The proposed fee structure for residential properties, such as condos, townhomes, and single family homes, would be billed using a tiered method.  Single family residential property owners would pay based on the type of property they own.  For all non-residential properties, such as commercial, industrial, apartments, non-profits, and religious properties, the proposed fee structure would be billed using a variable method.  This means that the fee would be individually calculated for each non-residential property.   

Single Family Residential Tiered

Staff is proposing that residential properties, such as condos, townhomes, and single family homes, be billed using a tiered method.  Single family residential property owners would pay based on the type of property they own.  There are over 43,000 single family residential properties in the City, and this tiered method balances the need of the fee to be equitable while reducing the administrative costs needed. These proposed rates are based on GIS analysis of impervious area of all single family residential properties in the City.  This impervious area calculation only considers hard surfaces that a rain drop could fall on, so it does not consider the interior square footage of a house. 

This diagram shows the proposed single family residential tiers and the proposed fee on a monthly, bi-annual, and annual basis.  For example, under the proposed fee, the owner of a townhouse would pay approximately $59 per year, $29 bi-annually, or $5 per month.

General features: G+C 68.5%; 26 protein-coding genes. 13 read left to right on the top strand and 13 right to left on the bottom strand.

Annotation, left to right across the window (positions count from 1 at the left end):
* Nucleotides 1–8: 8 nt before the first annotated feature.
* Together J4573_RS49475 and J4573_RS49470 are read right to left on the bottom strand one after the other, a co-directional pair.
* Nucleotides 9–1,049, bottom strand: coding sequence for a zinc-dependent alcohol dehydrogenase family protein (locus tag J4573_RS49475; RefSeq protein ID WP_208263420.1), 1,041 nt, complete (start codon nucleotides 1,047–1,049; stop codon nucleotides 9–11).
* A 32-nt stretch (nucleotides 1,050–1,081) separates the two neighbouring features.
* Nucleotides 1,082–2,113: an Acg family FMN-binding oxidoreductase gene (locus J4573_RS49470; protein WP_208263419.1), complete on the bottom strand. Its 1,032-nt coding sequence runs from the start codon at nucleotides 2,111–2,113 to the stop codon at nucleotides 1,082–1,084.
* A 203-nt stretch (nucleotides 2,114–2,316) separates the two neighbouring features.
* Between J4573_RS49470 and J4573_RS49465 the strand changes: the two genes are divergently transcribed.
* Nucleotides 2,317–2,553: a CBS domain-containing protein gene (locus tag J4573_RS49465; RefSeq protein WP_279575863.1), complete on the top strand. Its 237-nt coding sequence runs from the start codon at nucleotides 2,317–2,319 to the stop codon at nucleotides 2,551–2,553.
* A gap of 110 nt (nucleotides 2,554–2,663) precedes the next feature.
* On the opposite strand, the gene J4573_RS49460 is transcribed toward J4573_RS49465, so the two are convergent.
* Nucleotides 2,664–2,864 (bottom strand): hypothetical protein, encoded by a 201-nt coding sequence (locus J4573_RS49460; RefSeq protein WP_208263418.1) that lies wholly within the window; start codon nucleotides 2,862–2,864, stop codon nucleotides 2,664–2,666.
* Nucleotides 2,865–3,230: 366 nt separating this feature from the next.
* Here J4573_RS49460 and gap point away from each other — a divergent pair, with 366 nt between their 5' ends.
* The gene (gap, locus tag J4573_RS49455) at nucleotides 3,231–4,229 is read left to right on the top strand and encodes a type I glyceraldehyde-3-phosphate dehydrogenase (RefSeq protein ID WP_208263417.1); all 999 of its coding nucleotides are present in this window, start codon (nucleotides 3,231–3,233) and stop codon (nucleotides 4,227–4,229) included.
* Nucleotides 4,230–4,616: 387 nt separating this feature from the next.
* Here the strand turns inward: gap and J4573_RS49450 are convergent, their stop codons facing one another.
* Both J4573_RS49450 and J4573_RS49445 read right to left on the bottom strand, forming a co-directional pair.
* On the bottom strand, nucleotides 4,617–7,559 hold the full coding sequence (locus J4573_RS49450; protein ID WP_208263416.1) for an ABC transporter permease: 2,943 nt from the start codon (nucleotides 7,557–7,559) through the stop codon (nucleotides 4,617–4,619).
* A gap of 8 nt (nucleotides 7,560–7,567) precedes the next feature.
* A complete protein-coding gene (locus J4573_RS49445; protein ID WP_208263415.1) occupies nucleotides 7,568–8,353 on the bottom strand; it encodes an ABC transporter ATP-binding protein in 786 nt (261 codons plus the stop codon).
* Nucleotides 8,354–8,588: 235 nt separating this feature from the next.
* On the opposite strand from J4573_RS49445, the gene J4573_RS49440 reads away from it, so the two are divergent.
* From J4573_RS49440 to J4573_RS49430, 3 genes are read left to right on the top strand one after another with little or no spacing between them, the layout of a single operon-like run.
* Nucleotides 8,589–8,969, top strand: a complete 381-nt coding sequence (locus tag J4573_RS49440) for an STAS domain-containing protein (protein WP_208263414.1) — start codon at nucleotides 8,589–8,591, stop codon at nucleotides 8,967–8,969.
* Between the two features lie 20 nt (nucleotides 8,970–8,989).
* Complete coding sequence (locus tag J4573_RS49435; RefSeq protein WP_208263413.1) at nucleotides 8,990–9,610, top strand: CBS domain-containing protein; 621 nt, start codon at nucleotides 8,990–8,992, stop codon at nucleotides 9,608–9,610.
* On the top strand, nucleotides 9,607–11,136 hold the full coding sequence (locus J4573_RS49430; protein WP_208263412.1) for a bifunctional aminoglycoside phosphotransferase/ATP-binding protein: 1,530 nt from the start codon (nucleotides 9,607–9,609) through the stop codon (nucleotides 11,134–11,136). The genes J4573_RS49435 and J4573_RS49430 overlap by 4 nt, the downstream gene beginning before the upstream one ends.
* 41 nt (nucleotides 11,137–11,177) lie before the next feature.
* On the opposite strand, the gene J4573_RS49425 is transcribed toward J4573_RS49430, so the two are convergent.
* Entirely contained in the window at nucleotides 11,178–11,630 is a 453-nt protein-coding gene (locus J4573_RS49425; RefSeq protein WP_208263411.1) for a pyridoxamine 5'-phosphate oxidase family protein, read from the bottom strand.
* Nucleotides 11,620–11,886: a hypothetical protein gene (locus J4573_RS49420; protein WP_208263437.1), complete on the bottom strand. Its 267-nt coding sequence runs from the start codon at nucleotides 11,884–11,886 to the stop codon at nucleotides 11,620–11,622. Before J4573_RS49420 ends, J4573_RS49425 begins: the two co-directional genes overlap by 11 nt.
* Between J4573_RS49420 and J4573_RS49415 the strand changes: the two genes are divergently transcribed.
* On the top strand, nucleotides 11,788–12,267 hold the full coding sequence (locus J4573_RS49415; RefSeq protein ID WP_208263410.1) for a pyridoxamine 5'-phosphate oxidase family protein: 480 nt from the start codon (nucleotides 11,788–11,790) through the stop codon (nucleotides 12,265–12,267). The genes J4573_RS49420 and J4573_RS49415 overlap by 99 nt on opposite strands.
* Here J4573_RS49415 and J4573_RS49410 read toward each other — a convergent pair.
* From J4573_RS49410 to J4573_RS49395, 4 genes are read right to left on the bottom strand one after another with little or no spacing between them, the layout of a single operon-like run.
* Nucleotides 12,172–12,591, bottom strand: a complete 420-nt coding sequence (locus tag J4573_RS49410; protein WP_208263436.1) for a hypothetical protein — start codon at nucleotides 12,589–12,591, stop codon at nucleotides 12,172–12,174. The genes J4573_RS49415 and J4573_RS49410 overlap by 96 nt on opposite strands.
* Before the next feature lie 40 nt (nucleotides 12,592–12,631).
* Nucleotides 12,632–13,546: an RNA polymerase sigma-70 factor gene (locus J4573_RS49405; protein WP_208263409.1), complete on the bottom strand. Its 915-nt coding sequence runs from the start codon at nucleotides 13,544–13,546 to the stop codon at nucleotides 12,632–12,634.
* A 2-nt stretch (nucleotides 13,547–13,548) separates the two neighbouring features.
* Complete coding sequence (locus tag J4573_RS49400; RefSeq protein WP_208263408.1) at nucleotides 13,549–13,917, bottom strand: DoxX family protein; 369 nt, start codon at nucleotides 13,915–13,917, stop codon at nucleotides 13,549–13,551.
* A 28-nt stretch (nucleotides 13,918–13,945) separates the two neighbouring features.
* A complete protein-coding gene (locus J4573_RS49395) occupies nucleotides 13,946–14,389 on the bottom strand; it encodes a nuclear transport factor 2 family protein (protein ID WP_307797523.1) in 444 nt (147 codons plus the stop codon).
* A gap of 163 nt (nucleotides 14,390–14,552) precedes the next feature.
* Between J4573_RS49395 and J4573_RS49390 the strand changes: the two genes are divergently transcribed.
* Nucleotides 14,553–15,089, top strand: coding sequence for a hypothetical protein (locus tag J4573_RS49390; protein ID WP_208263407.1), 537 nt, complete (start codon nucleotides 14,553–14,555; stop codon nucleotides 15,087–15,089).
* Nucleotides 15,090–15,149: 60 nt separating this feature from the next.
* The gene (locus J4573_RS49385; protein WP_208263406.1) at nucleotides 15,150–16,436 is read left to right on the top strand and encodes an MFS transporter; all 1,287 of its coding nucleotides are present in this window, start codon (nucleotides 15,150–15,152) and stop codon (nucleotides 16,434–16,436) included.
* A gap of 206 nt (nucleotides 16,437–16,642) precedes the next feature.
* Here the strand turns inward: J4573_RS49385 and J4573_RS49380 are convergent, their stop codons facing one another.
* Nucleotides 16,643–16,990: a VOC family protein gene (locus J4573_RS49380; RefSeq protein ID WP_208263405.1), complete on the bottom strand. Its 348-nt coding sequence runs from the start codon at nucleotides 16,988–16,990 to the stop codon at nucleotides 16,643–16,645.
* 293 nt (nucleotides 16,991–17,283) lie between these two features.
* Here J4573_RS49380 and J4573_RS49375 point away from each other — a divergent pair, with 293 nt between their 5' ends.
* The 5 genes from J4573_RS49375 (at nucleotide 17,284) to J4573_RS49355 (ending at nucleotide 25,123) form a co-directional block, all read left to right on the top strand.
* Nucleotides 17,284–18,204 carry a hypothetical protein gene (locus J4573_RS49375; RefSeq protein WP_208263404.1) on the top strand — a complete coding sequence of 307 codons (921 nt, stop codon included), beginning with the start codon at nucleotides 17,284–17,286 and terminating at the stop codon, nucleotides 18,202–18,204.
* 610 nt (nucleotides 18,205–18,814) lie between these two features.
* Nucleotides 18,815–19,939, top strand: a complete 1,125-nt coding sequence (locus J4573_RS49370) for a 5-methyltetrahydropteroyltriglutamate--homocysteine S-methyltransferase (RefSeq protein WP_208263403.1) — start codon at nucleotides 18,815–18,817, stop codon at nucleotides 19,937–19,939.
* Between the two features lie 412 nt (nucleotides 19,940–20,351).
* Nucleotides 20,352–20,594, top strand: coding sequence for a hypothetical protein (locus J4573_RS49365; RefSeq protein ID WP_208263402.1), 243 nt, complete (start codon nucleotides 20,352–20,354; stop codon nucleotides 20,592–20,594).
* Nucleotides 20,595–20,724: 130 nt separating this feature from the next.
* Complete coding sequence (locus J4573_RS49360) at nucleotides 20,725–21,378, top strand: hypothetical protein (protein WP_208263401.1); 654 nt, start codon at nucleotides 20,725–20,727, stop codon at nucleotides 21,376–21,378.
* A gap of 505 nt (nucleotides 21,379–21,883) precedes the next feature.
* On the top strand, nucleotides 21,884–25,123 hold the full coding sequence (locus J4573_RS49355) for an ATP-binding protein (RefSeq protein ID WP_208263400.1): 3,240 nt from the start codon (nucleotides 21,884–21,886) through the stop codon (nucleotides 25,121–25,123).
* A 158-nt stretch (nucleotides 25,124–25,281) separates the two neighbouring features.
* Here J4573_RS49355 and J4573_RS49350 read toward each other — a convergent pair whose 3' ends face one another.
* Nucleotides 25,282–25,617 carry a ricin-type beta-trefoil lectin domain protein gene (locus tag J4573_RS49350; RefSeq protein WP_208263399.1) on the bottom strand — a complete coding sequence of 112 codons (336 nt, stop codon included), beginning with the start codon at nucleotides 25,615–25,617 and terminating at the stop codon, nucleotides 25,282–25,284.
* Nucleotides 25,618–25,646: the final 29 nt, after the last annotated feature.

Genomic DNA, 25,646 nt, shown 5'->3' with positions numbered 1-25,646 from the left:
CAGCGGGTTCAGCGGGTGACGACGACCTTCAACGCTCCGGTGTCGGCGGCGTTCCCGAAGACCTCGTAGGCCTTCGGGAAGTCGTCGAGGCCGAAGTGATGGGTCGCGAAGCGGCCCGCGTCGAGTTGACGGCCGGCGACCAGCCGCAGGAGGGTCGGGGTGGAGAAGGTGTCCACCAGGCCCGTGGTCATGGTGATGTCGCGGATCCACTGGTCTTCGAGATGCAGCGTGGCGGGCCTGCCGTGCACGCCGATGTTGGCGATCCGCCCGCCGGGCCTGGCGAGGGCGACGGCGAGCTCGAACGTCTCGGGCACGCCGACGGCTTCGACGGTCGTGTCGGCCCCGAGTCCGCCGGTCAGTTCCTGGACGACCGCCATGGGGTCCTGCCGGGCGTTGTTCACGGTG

Residential Stormwater Fees

Non-Residential Variable

Staff is proposing that all non-residential properties, such as commercial, industrial, apartments, non-profits, and religious properties, be billed using a variable method.  This means that the fee would be individually calculated for each non-residential property.  There are approximately 5,000 non-residential properties in the City, compared to over 43,000 single family residential properties, so this variable fee allows an individual fee to be calculated for each non-residential property. 

The variable fee is based on a billing unit of 2,062 square feet.  The total impervious area on a property, such as a building footprint and parking lot, are calculated using GIS analysis.  The example below shows how the variable fee would be calculated for each non-residential property. 

Non-Residential Stormwater Fees

Billing Method

The fee is proposed to be incorporated into the real estate bill.  City staff looked at several factors, including ease of implementation, minimizing delinquency, and keeping administrative costs low to help determine the billing method.  Different options were considered, including using the Virginia American Water or Alexandria Renew bills, developing a stand-alone bill, and incorporating onto the real estate bill.  


Proposed Fee Reduction/Credit Policy

The draft credit policy would provide an opportunity for a fee reduction on the proposed Stormwater Management Fee.

The draft fee reduction/credit policy would provide credits for structural practices that reduce stormwater flow and pollutant load or for non-structural practices that provide stormwater benefit and education.  Staff proposes that the draft credit policy be implemented in two phases, which are described below.

Phase 1